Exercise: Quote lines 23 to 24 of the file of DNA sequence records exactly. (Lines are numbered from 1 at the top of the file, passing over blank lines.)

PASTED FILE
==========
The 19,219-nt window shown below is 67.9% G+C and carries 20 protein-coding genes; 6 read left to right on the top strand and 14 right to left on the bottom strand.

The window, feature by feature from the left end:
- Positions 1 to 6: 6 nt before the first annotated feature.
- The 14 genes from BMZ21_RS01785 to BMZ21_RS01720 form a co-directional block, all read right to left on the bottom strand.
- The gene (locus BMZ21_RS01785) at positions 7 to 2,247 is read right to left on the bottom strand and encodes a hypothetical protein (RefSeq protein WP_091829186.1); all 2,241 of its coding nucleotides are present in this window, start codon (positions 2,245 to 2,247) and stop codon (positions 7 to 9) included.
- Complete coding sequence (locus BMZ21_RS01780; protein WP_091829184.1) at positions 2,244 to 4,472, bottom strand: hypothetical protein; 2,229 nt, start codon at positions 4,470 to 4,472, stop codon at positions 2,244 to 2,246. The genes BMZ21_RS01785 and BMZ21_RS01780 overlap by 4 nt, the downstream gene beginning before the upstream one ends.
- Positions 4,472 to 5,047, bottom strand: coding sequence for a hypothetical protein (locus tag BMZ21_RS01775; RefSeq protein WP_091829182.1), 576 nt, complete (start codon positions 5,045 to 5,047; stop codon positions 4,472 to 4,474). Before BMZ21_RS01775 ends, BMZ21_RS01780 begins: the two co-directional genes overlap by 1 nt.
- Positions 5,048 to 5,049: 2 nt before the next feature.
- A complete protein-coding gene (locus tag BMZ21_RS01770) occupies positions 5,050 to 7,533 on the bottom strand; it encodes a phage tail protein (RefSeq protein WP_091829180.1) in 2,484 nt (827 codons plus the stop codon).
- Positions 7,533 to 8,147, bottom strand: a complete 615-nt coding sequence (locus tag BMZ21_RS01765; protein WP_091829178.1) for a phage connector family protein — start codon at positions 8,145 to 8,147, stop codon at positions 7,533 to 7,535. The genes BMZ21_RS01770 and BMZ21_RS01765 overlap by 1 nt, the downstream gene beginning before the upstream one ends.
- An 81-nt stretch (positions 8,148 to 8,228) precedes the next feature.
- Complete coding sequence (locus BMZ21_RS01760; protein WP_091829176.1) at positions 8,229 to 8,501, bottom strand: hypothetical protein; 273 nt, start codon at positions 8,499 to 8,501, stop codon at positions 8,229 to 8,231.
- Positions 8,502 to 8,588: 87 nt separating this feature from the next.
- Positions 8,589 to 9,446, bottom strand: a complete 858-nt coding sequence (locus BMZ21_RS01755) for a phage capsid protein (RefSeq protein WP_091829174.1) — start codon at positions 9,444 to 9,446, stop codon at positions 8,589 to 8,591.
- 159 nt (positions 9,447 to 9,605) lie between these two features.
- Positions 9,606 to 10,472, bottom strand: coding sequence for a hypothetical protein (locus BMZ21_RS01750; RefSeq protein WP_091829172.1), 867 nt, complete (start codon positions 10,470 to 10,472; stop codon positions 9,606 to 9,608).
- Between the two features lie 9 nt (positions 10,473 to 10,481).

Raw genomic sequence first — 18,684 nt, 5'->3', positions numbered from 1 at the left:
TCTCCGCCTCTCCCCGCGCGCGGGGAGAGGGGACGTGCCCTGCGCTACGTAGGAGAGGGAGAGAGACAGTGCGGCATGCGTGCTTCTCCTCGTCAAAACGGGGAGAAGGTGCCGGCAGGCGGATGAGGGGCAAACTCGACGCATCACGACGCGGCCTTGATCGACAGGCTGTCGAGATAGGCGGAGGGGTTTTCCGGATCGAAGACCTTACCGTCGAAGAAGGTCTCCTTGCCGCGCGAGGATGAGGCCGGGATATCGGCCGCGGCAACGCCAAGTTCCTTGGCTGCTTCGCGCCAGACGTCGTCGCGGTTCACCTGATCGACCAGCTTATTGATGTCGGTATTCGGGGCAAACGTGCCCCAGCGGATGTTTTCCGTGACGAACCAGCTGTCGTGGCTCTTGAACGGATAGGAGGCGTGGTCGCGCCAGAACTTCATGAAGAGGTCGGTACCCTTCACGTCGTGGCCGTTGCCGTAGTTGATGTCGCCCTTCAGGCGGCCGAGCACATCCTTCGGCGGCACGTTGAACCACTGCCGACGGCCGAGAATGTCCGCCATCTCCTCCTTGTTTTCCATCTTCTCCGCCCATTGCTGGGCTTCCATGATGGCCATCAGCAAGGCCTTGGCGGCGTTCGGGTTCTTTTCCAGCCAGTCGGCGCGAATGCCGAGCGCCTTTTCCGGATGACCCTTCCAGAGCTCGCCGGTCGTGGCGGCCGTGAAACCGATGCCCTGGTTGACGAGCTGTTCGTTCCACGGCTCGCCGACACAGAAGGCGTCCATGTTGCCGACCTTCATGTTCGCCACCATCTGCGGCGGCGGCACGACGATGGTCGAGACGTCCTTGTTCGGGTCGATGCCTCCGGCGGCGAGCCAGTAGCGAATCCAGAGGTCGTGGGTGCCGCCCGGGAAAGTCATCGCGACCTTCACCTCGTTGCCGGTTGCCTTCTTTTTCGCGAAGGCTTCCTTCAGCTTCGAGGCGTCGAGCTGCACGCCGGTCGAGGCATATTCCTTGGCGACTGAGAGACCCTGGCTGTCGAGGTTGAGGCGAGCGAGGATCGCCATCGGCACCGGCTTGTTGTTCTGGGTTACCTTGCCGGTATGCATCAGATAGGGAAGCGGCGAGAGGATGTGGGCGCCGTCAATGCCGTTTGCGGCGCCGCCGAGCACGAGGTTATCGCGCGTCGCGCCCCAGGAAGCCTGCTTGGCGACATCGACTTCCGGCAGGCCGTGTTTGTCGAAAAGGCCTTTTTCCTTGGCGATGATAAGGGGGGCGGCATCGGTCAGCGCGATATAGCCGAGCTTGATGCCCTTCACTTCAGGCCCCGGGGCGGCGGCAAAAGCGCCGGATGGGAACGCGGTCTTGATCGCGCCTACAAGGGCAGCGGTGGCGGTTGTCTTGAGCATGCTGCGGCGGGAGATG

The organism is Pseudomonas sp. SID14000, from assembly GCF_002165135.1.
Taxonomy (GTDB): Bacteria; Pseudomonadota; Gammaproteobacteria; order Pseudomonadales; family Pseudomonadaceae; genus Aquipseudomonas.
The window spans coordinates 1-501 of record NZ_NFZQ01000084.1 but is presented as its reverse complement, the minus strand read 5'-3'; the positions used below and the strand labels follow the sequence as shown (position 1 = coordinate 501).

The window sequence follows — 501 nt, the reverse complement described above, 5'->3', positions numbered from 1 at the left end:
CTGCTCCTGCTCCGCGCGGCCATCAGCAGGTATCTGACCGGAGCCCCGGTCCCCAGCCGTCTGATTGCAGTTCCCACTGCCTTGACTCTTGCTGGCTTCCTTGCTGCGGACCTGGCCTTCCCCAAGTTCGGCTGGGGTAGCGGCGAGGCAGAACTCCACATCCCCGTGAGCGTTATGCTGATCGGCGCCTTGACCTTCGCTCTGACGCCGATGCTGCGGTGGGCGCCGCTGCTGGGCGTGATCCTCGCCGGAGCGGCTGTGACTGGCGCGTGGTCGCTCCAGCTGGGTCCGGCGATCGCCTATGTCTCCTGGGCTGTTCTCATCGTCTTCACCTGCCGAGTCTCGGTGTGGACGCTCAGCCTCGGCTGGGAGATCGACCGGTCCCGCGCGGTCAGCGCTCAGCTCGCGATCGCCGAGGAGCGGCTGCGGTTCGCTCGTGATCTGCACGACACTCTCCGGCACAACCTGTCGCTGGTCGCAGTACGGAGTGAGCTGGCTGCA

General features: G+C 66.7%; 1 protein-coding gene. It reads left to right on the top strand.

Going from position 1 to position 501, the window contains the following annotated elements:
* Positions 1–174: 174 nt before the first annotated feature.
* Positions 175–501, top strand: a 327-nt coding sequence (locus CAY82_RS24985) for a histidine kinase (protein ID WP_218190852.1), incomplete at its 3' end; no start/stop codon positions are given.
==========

The window sequence follows — 501 nt, the reverse complement described above, 5'->3', positions numbered from 1 at the left end:
CTGCTCCTGCTCCGCGCGGCCATCAGCAGGTATCTGACCGGAGCCCCGGTCCCCAGCCGTCTGATTGCAGTTCCCACTGCCTTGACTCTTGCTGGCTTCCTTGCTGCGGACCTGGCCTTCCCCAAGTTCGGCTGGGGTAGCGGCGAGGCAGAACTCCACATCCCCGTGAGCGTTATGCTGATCGGCGCCTTGACCTTCGCTCTGACGCCGATGCTGCGGTGGGCGCCGCTGCTGGGCGTGATCCTCGCCGGAGCGGCTGTGACTGGCGCGTGGTCGCTCCAGCTGGGTCCGGCGATCGCCTATGTCTCCTGGGCTGTTCTCATCGTCTTCACCTGCCGAGTCTCGGTGTGGACGCTCAGCCTCGGCTGGGAGATCGACCGGTCCCGCGCGGTCAGCGCTCAGCTCGCGATCGCCGAGGAGCGGCTGCGGTTCGCTCGTGATCTGCACGACACTCTCCGGCACAACCTGTCGCTGGTCGCAGTACGGAGTGAGCTGGCTGCA